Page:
Avoid the Prior Works Exclusion

There are few endorsements on a Contractor’s General Liability more confusing policy than a Prior Works Exclusion.  It is an exclusion of coverage, that upon hearing about it – only after a claim, of course – typically induces a sense of confusion which shortly thereafter converts to anger or rage.

Contractors! The Prior Works Exclusion is a deadly endorsement and I strongly recommend reviewing your policy to see if you have it, so you can get rid of it.

What It Is

A Prior Works Exclusion is a piece of verbiage added to your Commercial General Liability policy (called an “Endorsement”) that modifies coverage on your policy.  It is specific to Contractors.  It says the policy will not pay for any Bodily Injury or Property Damage claims made against you where the damage occurred during the current policy period that arose out of any project you completed prior to the first day you got your General Liability policy with the company you’re currently with.

How It Works (An Example to Explain)

Pretend you’re a plumbing contractor and from 2014 to 2018 you had your General Liability policy with ABC Insurance Co.  You installed a plumbing system in a house in 2017.  In 2019, after an unprecedented rate increase, you do some Google research and find a new insurer, CCC (Cheap Crappy Coverage) Insurance Co, that will cover you for less than what you were paying before.  In 2019 you move your insurance to CCC Insurance Co.  CCC’s policy has a Prior Works Exclusion.

In 2020 you get a letter from All-State-Farmers-Bureau Insurance Co notifying you that they just paid a $50,000 water damage claim on the house whose plumbing system you installed in 2017.  The letter describes how in 2020 two copper pipes you soldered together by the upstairs bathroom suddenly came apart causing water to leak into the wall it was encased in, flowing down through the floor, flooding the living room below it.  Not only did the wall, ceiling, and flooring have to be repaired, but the furniture, including the TV, was destroyed and had to be replaced.  Since you were the one that installed the plumbing system, All-State-Farmers-Bureau believes you to be the liable party and is subrogating (making a claim against you for) the $50,000 they already paid to the homeowner over to you.

This is of course upsetting news, but you’ve had General Liability insurance since the Carter Administration, and as far as you know, that’s the policy that would pay for this type of thing.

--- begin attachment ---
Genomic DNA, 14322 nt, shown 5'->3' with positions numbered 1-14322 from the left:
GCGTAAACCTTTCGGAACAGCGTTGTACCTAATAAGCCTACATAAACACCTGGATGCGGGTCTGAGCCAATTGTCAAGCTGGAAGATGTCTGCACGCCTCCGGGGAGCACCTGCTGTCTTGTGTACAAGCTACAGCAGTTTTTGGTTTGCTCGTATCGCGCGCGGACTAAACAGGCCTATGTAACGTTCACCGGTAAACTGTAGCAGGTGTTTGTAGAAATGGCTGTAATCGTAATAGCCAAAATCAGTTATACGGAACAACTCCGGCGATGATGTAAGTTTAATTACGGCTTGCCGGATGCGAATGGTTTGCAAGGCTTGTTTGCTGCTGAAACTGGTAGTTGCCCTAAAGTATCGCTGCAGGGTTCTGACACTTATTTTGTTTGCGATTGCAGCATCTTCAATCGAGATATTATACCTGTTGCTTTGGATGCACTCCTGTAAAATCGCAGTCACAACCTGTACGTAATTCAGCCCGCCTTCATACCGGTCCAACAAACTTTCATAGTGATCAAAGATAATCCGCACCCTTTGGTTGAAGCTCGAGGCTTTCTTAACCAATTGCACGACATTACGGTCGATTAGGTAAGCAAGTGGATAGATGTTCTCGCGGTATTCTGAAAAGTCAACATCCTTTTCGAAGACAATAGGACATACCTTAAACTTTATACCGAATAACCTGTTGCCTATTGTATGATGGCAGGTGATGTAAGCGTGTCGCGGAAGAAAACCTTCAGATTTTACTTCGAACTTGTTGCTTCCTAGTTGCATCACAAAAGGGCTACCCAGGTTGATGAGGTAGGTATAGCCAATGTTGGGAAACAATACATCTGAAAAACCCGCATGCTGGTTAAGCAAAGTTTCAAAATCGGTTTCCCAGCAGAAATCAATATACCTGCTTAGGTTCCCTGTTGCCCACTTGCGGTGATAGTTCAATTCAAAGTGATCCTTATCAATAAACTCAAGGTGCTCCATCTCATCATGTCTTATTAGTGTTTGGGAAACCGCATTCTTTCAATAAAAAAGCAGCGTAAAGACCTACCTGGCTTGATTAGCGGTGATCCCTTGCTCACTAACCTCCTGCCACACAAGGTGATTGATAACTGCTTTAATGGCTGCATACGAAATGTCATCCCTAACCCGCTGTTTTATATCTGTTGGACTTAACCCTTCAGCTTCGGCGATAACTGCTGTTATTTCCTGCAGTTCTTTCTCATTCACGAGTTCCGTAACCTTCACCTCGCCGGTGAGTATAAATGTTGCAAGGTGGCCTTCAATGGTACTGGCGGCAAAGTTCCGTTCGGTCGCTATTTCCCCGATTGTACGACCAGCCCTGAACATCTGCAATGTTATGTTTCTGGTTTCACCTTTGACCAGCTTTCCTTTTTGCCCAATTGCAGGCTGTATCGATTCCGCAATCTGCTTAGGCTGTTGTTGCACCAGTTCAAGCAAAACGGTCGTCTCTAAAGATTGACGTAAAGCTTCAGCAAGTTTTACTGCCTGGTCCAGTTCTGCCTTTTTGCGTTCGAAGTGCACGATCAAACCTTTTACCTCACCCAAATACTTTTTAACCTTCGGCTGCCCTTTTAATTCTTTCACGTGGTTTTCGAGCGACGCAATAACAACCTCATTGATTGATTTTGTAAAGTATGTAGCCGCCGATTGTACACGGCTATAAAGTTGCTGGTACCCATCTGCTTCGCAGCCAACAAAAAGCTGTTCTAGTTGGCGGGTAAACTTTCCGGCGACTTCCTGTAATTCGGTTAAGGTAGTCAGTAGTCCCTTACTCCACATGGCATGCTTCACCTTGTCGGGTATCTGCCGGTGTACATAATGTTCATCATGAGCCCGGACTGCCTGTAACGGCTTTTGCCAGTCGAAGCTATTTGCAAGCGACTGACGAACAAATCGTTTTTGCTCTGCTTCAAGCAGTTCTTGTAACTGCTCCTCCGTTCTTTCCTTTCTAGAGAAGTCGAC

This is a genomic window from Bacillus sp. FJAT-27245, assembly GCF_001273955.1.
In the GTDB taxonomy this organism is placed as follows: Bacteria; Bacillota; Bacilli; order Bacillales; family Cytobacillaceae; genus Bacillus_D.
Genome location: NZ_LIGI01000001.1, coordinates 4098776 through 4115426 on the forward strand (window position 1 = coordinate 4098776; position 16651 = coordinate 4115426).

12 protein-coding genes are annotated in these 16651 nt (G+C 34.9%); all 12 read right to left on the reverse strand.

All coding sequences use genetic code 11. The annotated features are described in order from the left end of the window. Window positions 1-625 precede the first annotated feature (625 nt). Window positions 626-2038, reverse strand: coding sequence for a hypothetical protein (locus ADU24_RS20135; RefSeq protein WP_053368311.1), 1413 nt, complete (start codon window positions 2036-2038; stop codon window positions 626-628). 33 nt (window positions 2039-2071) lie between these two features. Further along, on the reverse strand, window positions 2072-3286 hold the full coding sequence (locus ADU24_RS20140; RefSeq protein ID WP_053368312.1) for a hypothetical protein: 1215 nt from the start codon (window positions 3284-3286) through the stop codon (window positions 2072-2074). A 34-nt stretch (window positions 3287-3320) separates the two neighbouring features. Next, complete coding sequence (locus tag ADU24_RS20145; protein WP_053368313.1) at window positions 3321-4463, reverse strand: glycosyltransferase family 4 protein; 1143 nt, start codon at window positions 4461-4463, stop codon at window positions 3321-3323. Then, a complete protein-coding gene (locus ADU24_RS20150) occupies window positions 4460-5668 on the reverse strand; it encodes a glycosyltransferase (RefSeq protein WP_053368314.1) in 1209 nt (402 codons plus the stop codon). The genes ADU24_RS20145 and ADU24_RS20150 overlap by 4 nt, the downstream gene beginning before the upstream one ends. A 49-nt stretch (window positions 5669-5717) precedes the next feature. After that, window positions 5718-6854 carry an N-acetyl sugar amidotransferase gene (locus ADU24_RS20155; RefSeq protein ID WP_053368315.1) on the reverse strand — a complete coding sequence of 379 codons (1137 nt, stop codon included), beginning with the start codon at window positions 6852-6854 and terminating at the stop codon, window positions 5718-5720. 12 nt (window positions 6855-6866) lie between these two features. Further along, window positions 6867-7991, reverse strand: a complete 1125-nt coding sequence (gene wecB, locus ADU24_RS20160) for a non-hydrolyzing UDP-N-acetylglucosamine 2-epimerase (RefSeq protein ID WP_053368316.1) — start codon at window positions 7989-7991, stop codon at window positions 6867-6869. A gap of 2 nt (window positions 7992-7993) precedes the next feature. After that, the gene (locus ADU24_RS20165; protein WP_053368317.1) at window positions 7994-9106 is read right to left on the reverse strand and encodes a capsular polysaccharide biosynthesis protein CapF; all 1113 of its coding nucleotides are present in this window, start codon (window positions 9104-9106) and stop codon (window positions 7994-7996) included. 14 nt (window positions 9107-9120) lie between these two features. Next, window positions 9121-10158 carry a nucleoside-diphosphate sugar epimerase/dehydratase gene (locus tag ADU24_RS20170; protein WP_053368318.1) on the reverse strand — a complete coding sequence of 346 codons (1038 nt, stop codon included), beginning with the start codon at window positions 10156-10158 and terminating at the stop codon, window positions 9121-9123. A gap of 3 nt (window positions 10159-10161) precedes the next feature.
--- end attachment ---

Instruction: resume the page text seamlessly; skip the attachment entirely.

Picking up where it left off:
Who do you call?  ABC or CCC?  Most people would call ABC, so we’ll go with that for our example.

You call ABC and file the claim.  The adjuster’s first question is “when did the damage occur?”  “2020,” you tell him.  The adjuster then informs you there is no coverage because the damage occurred after you left them and ABC’s policy only would have paid for damage that occurred during the time period you were insured with them (2014 to 2019).  This is surprising, so you fight back.  “You were my insurer when I installed the plumbing system.  You should be the one to cover me, you slimy weasel.  Now pay up before I report you to the Department of Insurance!”  The adjuster replies “Sorry, that’s not how it works,” and then mutters something how about the occurrence has to occur during the policy period, tells you to try your new insurer CCC, and leaves you with a “good day, sir.”

It seems to defy logic, but out of desperation call your new insurer CCC.  The CCC adjuster asks the same question: “When did the damage occur?”  You give him the answer which apparently is becoming important.  “Oh, OK, great!” he says, but then he asks a follow up question, “When did you complete the project?”  “2017,” you tell him.  Mr Adjuster then furrows his brow, folds his arms, and says, “I’m very sorry – your policy has a Prior Works Exclusion, and since your plumbing project finished up in 2017 before you were insured with us, that’s a Prior Work and you therefore have no coverage.  We’re now closing this claim with $0 paid out.  Thank you for placing your insurance with CCC.  We appreciate your business and look forward to helping you next time.”

And there it is.  You’ve been insured the whole time, you have a claim that definitely falls within the scope of what General Liability is meant to cover, yet you have two denials and $0 coming your way.  Starts with confusion, converts to rage.